Will UK Float Frenzy Keep Barclays PLC Top Of The IPO Pops?

We tend to only hear bad headlines about UK banks these days. Massive provisions for the dodgy peddling of payment protection insurance, manipulating LIBOR, egregious bonuses — these remain the staples of stories about the banking sector.

Yet in reality, life goes on and so does banking.

And while bankers have gotten a bad rep in recent years (well deserved in many cases), the fact is businesses large and small rely on banks to keep the gears of capitalism turning.

This inevitable demand for its services has been great for Barclays (LSE: BARC) (NYSE: BCS.US) as it’s tried to get past the damage inflicted by the great financial crisis.

Keeping capitalism ticking over

You see, while (again!) you probably wouldn’t know it from the headlines, our captains of industry have perked up considerably in the last 18 months.

Besides the improving economy in the US and UK, they’ve been cheered up as investors have regained their appetite for riskier assets like shares, which led to the surge in stock market indices around the world last year.

All these factors combined — a better outlook, greater optimism and a hungrier appetite for appetite — have spurred a slew of companies to seek a listing on stock markets.

Such initial public offerings (also known as IPOs, or flotations in the UK) are generally best attempted when equity investing is in favour, as this makes it more likely that the sellers of companies will get a fair price (or even a too-high one) for their assets. It also reduces the risk of the banks involved in making the float happen being lumbered with unwanted shares.

The IPO trend has been particularly evident in the US. Entrepreneurs fell over themselves in 2013 to take their companies public, having in some cases held off for years before as a result of the febrile markets.

We saw activity increase in the UK, too, most notably with high-profile IPOs for Royal Mail and Merlin Entertainments.

Britain still number one at something

A steady flow of IPOs are vital for investors, since it means more choice in companies we can invest in — although we’re often best off waiting for any initial float euphoria to die down.

IPOs also offset the “de-equitisation” trend we’ve seen, where companies have shrunk the number of shares available for investment by repurchasing their own shares.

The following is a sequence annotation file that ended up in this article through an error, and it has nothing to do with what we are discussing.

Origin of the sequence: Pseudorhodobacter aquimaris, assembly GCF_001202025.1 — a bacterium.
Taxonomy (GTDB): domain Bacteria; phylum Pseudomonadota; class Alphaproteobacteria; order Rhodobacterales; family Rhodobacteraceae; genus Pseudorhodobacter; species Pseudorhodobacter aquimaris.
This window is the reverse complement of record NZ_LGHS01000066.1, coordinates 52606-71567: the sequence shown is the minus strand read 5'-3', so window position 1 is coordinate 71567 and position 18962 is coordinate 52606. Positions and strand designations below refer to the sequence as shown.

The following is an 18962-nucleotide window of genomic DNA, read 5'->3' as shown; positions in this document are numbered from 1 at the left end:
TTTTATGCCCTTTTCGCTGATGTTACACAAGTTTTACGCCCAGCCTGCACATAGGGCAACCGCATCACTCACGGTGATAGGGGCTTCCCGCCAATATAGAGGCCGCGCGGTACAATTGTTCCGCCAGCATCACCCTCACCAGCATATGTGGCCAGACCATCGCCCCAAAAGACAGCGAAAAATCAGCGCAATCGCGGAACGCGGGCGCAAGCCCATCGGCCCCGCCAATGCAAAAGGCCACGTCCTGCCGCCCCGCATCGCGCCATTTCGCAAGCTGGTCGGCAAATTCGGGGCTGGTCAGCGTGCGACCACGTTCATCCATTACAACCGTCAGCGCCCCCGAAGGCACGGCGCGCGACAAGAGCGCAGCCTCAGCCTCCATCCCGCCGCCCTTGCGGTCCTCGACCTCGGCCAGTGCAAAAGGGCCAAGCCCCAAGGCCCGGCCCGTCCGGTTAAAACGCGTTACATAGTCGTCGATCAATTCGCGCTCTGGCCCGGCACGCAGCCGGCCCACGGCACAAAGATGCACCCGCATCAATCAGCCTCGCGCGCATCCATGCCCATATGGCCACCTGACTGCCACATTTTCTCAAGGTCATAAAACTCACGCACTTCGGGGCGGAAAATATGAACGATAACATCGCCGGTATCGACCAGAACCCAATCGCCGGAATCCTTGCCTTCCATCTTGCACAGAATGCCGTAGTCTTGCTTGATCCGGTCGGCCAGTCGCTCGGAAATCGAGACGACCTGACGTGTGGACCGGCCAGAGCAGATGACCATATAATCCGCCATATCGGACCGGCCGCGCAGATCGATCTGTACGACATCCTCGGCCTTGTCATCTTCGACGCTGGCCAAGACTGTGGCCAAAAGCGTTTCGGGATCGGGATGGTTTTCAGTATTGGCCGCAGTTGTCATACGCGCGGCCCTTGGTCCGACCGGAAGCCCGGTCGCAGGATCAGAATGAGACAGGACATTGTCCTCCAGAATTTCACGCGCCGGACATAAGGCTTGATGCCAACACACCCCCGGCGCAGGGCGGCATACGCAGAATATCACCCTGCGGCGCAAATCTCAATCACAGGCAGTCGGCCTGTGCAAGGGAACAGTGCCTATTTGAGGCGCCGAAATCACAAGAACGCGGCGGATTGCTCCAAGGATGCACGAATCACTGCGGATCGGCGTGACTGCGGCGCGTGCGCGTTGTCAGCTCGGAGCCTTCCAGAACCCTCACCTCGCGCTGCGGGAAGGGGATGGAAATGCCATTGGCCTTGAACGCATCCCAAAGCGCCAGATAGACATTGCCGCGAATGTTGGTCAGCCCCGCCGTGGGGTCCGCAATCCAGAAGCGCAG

The fashion for IPOs has been especially good news if you’re a Barclays shareholder. Britain’s much-maligned bank is topping the tables for US flotations so far in 2014, having also enjoyed a number one ranking in 2013, according to data from industry mavens Dealogic.

To keep hold of its top ranking, it’s had to fend off famous US investment banks like JP Morgan and Goldman Sachs (placed second and sixth, respectively) as well as fellow European banks UBS and Deutsche Bank (they came seventh and ninth).

Interestingly, third place is currently occupied by a Canadian bank — RBC Capital Markets. America’s financial sector really does seem to be open to competition from all-comers.

UK could float Barclays’ boat, too

So far in 2014, Barclays has done $619 million worth of US flotation business across seven deals, for an 11% market share.

Some may be surprised by Barclays’ big share of the US flotation market, but we must remember how the British bank swooped for lucrative elements of the collapsed US firm Lehman Brothers during the financial maelstrom of 2008.

Called a coup at the time, the depth and severity of the banking crisis that followed has rather taken the shine off this mega-deal. But at the least we can see Barclays seems to have acquired some strong talent and relationships as a result of that bold move, given its enduring presence in the US capital markets.

And the good news is there are more flotations to come in the UK, too, which should help Barclays’ London-based bankers keep in the running with their New York compatriots.

Companies ranging from the £3bn Russian retailer Lenta and the online takeaway purveyor Just Eat to UK high-street stores like Pets at Home, Poundland, House of Fraser, DFS and Fat Face are all expected to seek a listing in London this year.

That should give Barclays’ rainmakers in Canary Wharf plenty of business to pitch for!

The strength of Barclays' IPO business is another reminder that banks are not all equal, and they certainly don’t all do the same thing. It’s therefore vital to learn how to research bank shares to understand where you might make the greatest profits, or equally be taking too much risk.

Download our free report to discover how to dig into bank shares today!

> Owain does not own shares in Barclays.